Ginger jihadi faces jail for sharing ISIS beheading video

Ginger bearded jihadi, 44, is facing years in jail for sharing ISIS beheading video using encrypted messaging app

  • Ibrahim Anderson, 44, from Luton shared ISIS murder videos on encrypted apps
  • He admitted sharing extremist videos online while subject to a terror notification
  • Anderson had previously been jailed for three years in 2016 for promoting ISIS
  • He will be sentenced on April 30 after admitting 14 terror-related offences  

A Muslim convert has admitted sharing extremist videos on social media while subject to a terrorism notification order.

Convicted terrorist Ibrahim Anderson, 44, pleaded guilty at the Old Bailey on Wednesday to a string of offences committed in the summer and autumn of 2020.

The ginger-bearded defendant, from Luton, Bedfordshire, admitted breaching notification requirements by not providing email details that he was using.

Convicted terrorist Ibrahim Anderson, 44, pleaded guilty at the Old Bailey on Wednesday to a string of offences committed in the summer and autumn of 2020

The ginger bearded extremist was previosly jailed for three years in 2016 for promoting ISIS on Oxford Street in London

He pleaded guilty to 10 counts of disseminating terrorist publications relating to videos shared on Facebook and Telegram last July.

He also pleaded guilty to a further four charges of possession of terrorist publications relating to terror group ISIS.

The defendant entered his pleas via video-link from Wandsworth jail.

His lawyer, Patrick Harte, said Anderson admitted dissemination ‘on a reckless basis in the sense he did not intend his act to encourage terrorism’.

Mr Harte told the court his client said he must have inadvertently downloaded the other documents when he downloaded the films and neither opened nor forwarded them to anyone else.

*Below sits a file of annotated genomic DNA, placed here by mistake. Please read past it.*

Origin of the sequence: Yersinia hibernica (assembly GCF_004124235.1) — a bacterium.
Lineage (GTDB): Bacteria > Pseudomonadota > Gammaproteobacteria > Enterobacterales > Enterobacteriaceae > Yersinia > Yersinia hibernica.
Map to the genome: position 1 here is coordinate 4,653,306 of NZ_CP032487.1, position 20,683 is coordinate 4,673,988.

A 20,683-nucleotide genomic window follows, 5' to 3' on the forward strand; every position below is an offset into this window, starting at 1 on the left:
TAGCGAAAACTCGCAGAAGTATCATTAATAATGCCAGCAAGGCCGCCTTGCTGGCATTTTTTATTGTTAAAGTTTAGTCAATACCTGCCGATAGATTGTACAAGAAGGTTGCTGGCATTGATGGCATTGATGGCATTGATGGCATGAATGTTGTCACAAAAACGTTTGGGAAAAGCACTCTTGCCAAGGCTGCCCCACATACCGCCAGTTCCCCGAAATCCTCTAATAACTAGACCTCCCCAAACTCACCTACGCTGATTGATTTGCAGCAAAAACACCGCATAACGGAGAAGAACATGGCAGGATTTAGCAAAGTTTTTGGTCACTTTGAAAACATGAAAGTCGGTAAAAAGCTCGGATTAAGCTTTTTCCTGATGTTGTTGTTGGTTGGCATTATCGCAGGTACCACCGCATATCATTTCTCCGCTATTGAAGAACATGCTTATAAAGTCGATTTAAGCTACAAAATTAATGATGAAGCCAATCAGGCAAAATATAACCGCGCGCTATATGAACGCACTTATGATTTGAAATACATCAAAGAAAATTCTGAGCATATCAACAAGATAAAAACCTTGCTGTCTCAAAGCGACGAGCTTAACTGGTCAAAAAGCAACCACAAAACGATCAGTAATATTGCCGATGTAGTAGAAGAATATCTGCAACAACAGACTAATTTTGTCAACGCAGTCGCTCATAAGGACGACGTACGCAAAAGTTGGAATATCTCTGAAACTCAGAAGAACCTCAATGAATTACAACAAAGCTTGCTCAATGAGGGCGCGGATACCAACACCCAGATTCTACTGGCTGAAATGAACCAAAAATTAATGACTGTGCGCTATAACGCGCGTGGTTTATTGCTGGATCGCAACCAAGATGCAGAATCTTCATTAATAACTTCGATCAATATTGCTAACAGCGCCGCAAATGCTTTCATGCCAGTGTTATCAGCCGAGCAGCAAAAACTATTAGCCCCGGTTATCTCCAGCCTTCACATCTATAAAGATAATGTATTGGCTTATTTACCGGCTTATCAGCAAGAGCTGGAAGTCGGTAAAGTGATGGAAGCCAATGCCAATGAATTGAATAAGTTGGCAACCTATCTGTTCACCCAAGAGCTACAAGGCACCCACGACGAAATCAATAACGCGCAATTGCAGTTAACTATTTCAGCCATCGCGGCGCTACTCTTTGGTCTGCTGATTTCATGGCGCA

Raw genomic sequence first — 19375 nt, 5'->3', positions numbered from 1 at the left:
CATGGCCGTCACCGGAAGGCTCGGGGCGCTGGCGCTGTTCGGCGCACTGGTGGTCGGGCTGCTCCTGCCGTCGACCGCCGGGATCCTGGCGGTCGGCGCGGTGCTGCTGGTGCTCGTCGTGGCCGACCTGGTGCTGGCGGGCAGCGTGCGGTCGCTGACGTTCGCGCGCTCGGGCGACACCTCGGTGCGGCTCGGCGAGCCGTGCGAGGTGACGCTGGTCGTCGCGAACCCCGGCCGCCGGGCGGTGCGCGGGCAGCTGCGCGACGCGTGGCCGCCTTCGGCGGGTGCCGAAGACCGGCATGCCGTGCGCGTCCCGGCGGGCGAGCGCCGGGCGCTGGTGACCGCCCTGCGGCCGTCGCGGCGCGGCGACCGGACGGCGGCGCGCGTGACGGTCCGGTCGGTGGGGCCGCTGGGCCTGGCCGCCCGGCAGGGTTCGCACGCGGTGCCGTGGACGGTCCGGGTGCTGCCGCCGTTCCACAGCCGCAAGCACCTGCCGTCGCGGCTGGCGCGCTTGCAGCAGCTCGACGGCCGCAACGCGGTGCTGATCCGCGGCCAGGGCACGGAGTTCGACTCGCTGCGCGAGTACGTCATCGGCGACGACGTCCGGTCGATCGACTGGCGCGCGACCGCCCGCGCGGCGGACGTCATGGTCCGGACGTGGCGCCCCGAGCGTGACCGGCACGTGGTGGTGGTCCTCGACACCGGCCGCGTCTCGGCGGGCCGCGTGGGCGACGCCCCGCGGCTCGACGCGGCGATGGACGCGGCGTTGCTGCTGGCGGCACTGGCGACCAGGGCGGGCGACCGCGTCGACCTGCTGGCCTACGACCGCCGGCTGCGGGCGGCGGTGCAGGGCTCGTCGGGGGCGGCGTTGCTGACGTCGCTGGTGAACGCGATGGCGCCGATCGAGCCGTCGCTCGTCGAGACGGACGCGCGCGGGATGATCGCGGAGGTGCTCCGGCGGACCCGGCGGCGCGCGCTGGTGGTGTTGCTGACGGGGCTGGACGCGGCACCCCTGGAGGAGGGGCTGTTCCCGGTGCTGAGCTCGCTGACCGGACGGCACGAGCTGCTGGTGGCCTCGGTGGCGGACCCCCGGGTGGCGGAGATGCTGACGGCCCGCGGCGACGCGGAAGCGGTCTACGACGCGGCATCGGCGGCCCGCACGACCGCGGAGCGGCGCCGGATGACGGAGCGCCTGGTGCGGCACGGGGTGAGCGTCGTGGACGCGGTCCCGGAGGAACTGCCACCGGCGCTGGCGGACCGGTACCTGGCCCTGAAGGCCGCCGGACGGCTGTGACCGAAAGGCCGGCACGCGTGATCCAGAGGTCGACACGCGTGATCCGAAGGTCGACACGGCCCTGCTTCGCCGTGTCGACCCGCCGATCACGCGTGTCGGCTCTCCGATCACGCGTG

In 2016, Anderson was jailed for three years for promoting ISIS outside Topshop in London’s Oxford Street.

The  ginger bearded Islamic extremist admitted sharing 10 prohibited extremist videos between July and October last year.

Anderson had also taken photographs of his young children to promote his extremism 

This image showed Anderson’s young son holding a sword to ‘pay tribute’ to Jihadi John

Anderson, a follower of hate preacher Anjem Choudary, also admitted four counts of possessing ISIS propaganda and recruitment magazine Rumiyah.

He was jailed for three years at the Old Bailey in 2016 after he set up a stall outside Topshop on London’s Oxford Street to drum up support for ISIS.

Moderate Muslims Asmaa and Reem Al-Jufaisha were so disgusted by the leaflets being handed out they challenged Anderson and Shah Jahan Khan, 67, as the pair ranted at passers-by.

Anderson told the Iraqi Shia Muslim sisters they were ‘Khuffar’, a derogatory term for non-believers, and told them to ‘go die.’

He then showed his Facebook followers an image of an AK-47 assault rifle placed in front of a prayer mat after being released from prison.

Anderson also had extremist images on his Facebook account 

He used images such as this to promote ISIS 

In the caption on the post, Anderson wrote: ‘Remember the Mujahideen [jihadi warriors] in your prayers because they are fighting on your behalf.’

In another post, Anderson showed a box filled with bullets.

Anderson admitted 15 charges in total, but claims he was ‘reckless’ by sharing the videos, and that he must have downloaded the terrorist magazine ‘inadvertently’.

His lawyer Patrick Harte said psychiatrists now have concerns about his intelligence level.

‘Mr Anderson was visited yesterday by a psychiatric team, we initially had concerns as to the mental state of the defendant,’ said Mr Harte.

‘Those concerns have passed, however the doctor who saw Mr Anderson wants to explore a number of issues, namely his IQ and so on.’ 

Judge Philip Katz QC said: ‘We’re going to try to work out where we are and when I can pass sentence upon you.

‘Meanwhile you will remain in custody there has been a probation report ordered for you and any doctor or anybody else who needs to see you, meanwhile you must remain in custody.’

Anderson, of Luton, admitted ten counts of disseminating terrorist materials, four counts of possessing terrorist information and one of breaching notification requirements under the Counter-Terrorism Act. 

He will be sentenced on April 30.

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